Samurai's Blood #2 is not going to surprise anyone and it does not break the mold. If you've read or seen a samurai story before, then you already have a pretty good idea of what is on offer. There's honor, there are swords, there's revenge and geishas. Having said that, the whole reason we're familiar with these stories is because they work, and in Samurai's Blood it works very well.
Issue #2 continues the story of young clan head Junishi Sanjo, newly appointed after everyone else was slaughtered by the villainous Gakushi, leaving only himself, his sister Mayuko, and his friend and fellow samurai Katashi as survivors. These three young adults are on the run from those who would attempt to kill them, until they can strike back and regain their lives. Also, Mayuko and Katashi are a couple. Like I said, it is not anything most of us haven't seen before. Even so, the presentation is carried out so well that it is hard to care.
When I read the previous issue I enjoyed it, but I honestly thought it dragged a little as the characters and scenario were established. Already by issue #2 things are moving along and getting more interesting. Mayuko is kidnapped and Jun pushes Katashi into duels to win money, creating a conflict between Katashi's aspirations of samurai honor and the practical need to pay for food and shelter. The duels themselves are a simple joy and watching the motions of Katashi's sword are refreshing compared to the hugely embellished superpowered battles I'm sure a lot of us are used to.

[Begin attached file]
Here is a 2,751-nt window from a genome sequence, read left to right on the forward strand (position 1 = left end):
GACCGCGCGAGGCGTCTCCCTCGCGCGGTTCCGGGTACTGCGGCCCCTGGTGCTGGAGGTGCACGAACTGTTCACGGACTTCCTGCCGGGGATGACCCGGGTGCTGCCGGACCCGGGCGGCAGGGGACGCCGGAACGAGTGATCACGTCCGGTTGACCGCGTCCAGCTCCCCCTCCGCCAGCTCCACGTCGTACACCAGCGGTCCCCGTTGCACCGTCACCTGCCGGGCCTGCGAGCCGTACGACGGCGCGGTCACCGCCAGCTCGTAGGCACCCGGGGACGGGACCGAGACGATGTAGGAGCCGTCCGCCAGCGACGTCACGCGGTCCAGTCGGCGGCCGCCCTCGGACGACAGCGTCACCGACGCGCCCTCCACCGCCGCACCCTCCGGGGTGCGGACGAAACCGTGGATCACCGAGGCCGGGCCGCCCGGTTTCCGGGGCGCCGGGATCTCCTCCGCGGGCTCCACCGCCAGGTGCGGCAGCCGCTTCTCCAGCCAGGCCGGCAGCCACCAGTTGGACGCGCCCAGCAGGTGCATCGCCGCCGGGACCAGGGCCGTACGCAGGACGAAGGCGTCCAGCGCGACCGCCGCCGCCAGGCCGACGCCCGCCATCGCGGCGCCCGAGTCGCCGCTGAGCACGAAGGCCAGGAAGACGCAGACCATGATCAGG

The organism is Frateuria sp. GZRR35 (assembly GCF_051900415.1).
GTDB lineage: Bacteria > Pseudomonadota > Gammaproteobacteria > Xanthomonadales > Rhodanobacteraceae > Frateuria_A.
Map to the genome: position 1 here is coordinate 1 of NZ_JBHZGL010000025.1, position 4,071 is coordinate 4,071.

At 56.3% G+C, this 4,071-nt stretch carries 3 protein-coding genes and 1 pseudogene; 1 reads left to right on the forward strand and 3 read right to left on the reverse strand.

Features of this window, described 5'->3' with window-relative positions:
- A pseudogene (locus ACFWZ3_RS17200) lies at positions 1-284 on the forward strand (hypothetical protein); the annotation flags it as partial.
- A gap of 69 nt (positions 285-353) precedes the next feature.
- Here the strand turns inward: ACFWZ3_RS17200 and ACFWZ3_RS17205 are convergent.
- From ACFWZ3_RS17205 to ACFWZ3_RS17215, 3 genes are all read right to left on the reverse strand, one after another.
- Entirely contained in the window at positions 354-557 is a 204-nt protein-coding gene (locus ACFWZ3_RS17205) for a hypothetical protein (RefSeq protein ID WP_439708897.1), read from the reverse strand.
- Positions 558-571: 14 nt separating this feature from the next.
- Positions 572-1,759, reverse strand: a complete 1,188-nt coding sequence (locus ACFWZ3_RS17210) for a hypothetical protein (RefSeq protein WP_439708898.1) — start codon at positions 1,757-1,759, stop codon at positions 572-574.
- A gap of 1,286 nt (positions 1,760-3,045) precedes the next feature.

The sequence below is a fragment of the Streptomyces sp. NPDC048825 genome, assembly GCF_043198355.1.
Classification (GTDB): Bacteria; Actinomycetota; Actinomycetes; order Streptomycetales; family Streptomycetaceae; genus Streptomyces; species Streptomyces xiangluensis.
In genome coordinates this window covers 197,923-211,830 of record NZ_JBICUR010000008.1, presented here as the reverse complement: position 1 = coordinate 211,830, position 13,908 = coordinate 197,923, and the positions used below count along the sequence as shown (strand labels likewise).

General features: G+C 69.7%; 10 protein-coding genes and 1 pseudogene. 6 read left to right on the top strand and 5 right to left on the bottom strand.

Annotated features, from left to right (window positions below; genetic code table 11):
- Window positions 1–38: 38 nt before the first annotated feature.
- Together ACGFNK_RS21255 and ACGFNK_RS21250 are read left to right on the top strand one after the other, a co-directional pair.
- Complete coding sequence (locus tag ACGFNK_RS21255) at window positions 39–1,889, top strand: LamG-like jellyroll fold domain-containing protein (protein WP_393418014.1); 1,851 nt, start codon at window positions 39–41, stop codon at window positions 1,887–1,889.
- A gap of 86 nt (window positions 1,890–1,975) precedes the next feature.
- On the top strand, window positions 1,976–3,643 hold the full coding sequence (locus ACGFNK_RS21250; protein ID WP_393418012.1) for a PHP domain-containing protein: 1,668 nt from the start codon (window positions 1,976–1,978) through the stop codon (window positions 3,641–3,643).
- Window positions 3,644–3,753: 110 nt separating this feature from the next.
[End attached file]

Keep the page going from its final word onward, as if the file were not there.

What Samurai's Blood #2 really does well is the combination of art and narration. Each page is littered with black text boxes that contemplate honor and what it means to be a samurai. It is an indirect narration of events that seems almost like poetry and ties into the action and emotions on display in the drawings. Even small touches in the narration can be clever, such as the setting establishment like "Dawn. After the tea had been poured."
If there was something truly unique on display it could easily be given a higher score, but, even so, Samurai's Blood #2 does dramatically well with the tried and true.